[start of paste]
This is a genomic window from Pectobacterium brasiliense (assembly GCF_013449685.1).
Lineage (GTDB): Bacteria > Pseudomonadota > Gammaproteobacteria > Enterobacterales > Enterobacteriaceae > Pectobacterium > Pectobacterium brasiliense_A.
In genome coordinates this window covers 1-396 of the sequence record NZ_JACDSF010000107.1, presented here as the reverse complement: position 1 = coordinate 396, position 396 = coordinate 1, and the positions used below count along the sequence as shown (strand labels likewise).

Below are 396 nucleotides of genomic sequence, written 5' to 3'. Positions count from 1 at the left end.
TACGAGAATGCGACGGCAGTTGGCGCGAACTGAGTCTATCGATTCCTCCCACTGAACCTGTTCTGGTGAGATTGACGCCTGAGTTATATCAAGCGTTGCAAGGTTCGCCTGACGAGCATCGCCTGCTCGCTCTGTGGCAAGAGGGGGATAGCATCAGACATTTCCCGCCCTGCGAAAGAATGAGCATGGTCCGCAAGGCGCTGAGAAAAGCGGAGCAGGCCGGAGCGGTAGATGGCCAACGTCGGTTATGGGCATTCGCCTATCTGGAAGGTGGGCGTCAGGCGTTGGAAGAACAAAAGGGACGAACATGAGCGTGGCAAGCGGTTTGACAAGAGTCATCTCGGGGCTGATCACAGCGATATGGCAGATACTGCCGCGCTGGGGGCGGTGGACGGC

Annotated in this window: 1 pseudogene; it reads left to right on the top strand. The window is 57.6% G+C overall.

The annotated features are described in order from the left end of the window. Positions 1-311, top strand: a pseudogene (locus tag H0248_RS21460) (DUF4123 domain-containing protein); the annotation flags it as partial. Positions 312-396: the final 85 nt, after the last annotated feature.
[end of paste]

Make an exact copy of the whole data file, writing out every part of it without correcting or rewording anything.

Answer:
This is a genomic window from Pectobacterium brasiliense (assembly GCF_013449685.1).
Lineage (GTDB): Bacteria > Pseudomonadota > Gammaproteobacteria > Enterobacterales > Enterobacteriaceae > Pectobacterium > Pectobacterium brasiliense_A.
In genome coordinates this window covers 1-396 of the sequence record NZ_JACDSF010000107.1, presented here as the reverse complement: position 1 = coordinate 396, position 396 = coordinate 1, and the positions used below count along the sequence as shown (strand labels likewise).

Below are 396 nucleotides of genomic sequence, written 5' to 3'. Positions count from 1 at the left end.
TACGAGAATGCGACGGCAGTTGGCGCGAACTGAGTCTATCGATTCCTCCCACTGAACCTGTTCTGGTGAGATTGACGCCTGAGTTATATCAAGCGTTGCAAGGTTCGCCTGACGAGCATCGCCTGCTCGCTCTGTGGCAAGAGGGGGATAGCATCAGACATTTCCCGCCCTGCGAAAGAATGAGCATGGTCCGCAAGGCGCTGAGAAAAGCGGAGCAGGCCGGAGCGGTAGATGGCCAACGTCGGTTATGGGCATTCGCCTATCTGGAAGGTGGGCGTCAGGCGTTGGAAGAACAAAAGGGACGAACATGAGCGTGGCAAGCGGTTTGACAAGAGTCATCTCGGGGCTGATCACAGCGATATGGCAGATACTGCCGCGCTGGGGGCGGTGGACGGC

Annotated in this window: 1 pseudogene; it reads left to right on the top strand. The window is 57.6% G+C overall.

The annotated features are described in order from the left end of the window. Positions 1-311, top strand: a pseudogene (locus tag H0248_RS21460) (DUF4123 domain-containing protein); the annotation flags it as partial. Positions 312-396: the final 85 nt, after the last annotated feature.